It was not until almost five years had passed that the Admiralty court in New York heard the case. The evidence showed that the Alcoa Pilot, one of the lead ships in the convoy, had overtaken the Lillian E. Kerr and ran her down without taking proper evasive action. She was also charged with failing to stop to pick up survivors. The Alcoa Pilot was held at fault for the accident. The decision was upheld on appeal and damages awarded to Publicover.

Besides the tourism calendar, the main reason why the image of a vessel not built here, and seldom sailed here, became so familiar to Islanders is most likely because the picture, complete with a short-panted boy posed on an imaginary seawall adorned the cover of the menu of a well-patronized eatery, the Rendezvous Restaurant during the 1950s and early 1960s.

 

 

 

All Over in a Minute -The sinking of the Polar Star

By the second decade of the 20th century the trading schooners serving the Port of Charlottetown were tired and under-crewed. This in-named vessel was probably typical of the type. Photo: Public Archives and Records Office

By the second decade of the 20th century the trading schooners serving the Port of Charlottetown were tired and under-crewed. This un-named vessel was probably typical of the type. Photo: Public Archives and Records Office

The first of the bodies was discovered on the beach at Crown Point on the P.E.I. shore across from Governors Island.  A search of the pockets for identifying papers found only a tobacco pipe filled with sand and seaweed but a missing thumb and familiar clothing showed that it was the schooner’s captain, Fred Cormier of Souris. The families of the two crew members were not as fortunate.  Before bodies of the two Charlottetown men were found, one at Governor’s Island and the last, the two months after the accident on the shore of St. Peters Island, they had both deteriorated to the point where they could not be identified and so it was not known which grave held the remains of Henry Bushy and which was that of Andrew MacDonald.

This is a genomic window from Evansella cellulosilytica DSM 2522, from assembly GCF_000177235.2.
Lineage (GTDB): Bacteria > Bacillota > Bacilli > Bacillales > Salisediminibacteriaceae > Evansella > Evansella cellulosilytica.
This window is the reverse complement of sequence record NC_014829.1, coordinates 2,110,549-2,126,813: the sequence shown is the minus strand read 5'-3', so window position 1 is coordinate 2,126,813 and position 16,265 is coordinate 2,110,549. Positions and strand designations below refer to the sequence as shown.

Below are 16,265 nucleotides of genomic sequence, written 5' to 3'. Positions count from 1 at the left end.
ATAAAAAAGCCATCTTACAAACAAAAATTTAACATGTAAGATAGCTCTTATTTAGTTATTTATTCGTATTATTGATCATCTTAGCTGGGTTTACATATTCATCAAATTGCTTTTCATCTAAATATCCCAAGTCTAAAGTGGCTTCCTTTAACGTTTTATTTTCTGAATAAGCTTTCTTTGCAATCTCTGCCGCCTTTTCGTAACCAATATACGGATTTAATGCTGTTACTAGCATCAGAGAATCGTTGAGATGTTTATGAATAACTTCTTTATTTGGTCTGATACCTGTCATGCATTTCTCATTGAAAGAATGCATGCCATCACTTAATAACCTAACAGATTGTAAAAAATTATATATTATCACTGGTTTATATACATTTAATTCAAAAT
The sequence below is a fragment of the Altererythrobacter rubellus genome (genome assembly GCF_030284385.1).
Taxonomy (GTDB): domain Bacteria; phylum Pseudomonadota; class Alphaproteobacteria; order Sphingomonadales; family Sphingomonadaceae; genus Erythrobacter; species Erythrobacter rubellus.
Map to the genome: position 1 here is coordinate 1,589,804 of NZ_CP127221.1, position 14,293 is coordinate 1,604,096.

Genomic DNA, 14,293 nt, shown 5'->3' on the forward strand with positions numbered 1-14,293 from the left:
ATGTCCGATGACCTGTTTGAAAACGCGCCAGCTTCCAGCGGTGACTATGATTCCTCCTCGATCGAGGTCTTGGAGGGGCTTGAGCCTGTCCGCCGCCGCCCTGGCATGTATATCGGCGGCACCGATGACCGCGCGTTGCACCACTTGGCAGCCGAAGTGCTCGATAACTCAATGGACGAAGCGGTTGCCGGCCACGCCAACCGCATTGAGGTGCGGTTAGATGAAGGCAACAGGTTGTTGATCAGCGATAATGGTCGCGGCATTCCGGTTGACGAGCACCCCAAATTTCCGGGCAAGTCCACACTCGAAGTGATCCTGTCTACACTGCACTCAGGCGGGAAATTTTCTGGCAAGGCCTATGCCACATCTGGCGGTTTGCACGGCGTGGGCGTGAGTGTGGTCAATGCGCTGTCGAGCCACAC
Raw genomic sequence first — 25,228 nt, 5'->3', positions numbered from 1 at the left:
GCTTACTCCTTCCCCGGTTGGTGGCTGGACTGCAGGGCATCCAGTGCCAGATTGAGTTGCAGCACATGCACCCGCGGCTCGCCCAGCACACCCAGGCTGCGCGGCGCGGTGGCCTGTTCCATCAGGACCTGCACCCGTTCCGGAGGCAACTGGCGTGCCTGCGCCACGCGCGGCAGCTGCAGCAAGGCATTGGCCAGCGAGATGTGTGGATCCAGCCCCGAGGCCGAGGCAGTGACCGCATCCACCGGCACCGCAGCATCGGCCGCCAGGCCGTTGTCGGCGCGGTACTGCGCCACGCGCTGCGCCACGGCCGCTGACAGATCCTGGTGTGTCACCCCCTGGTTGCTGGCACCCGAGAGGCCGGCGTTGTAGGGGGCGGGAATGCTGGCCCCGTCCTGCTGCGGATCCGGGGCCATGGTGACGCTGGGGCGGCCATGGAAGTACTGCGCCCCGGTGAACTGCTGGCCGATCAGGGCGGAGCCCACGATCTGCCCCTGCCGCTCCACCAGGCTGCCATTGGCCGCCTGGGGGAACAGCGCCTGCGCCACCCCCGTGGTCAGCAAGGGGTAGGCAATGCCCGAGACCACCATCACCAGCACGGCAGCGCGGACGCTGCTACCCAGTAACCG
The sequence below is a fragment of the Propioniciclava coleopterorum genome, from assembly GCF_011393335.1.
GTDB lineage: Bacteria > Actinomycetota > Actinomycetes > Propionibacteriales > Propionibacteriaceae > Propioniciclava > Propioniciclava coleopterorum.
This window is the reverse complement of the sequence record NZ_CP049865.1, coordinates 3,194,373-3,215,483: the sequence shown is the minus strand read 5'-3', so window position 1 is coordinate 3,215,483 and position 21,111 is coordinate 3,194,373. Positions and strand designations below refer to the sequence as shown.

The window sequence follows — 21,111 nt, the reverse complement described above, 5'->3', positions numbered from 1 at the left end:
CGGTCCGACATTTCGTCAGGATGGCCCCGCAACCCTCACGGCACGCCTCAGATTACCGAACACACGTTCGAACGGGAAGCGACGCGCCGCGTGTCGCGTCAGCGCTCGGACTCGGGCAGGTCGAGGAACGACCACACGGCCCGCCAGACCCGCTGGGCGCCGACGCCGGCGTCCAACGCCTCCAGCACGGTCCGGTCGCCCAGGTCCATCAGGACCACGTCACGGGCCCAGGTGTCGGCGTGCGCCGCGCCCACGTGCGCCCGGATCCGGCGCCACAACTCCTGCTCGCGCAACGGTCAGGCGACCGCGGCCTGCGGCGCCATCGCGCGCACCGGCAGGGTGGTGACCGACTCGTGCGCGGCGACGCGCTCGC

The three men had constituted the entire crew of the Polar Star. She was a small schooner, just 76 register tons. Even with the simple schooner rig this was a small crew, especially as everyone aboard was between 45 and 55 years of age.  Small crews and old ships that were cheap to operate were what made sail still viable in the early 1900s when faced with competition from steamers. There were almost no new sailing vessels available as the shipbuilding industry had been in sharp decline for thirty years.

The Polar Star was a tired ship. She had been launched at Brooklyn Nova Scotia, not far from Bridgewater in 1875 and in 1897 was almost lost when she foundered at sea  Recovered and rebuilt in 1898 she was owned and sailed for some time out of Richibucto New Brunswick.  She occasionally appeared in P.E.I. ports carrying timber and other products. In late summer 1901 she fetched up on Tryon Shoals carrying a cargo of boards from Richibucto to Sydney. She capsized and filled with water and was believed to be a total loss as the tug Fred M. Batt was unable to haul her off. However a year later she was once more in service and it may have been at this time that ownership passed to coal merchant Charles Lyons of Charlottetown.  From 1906 she was a regular arrival at the port of Charlottetown, usually with coal from Inverness, Sydney or Pictou and now and then the odd cargo of limestone.  In 1912 she set a record of sorts by making three round trips with coal from Pictou within one week. In 1913 the wooden vessel had been at sea for thirty-eight years.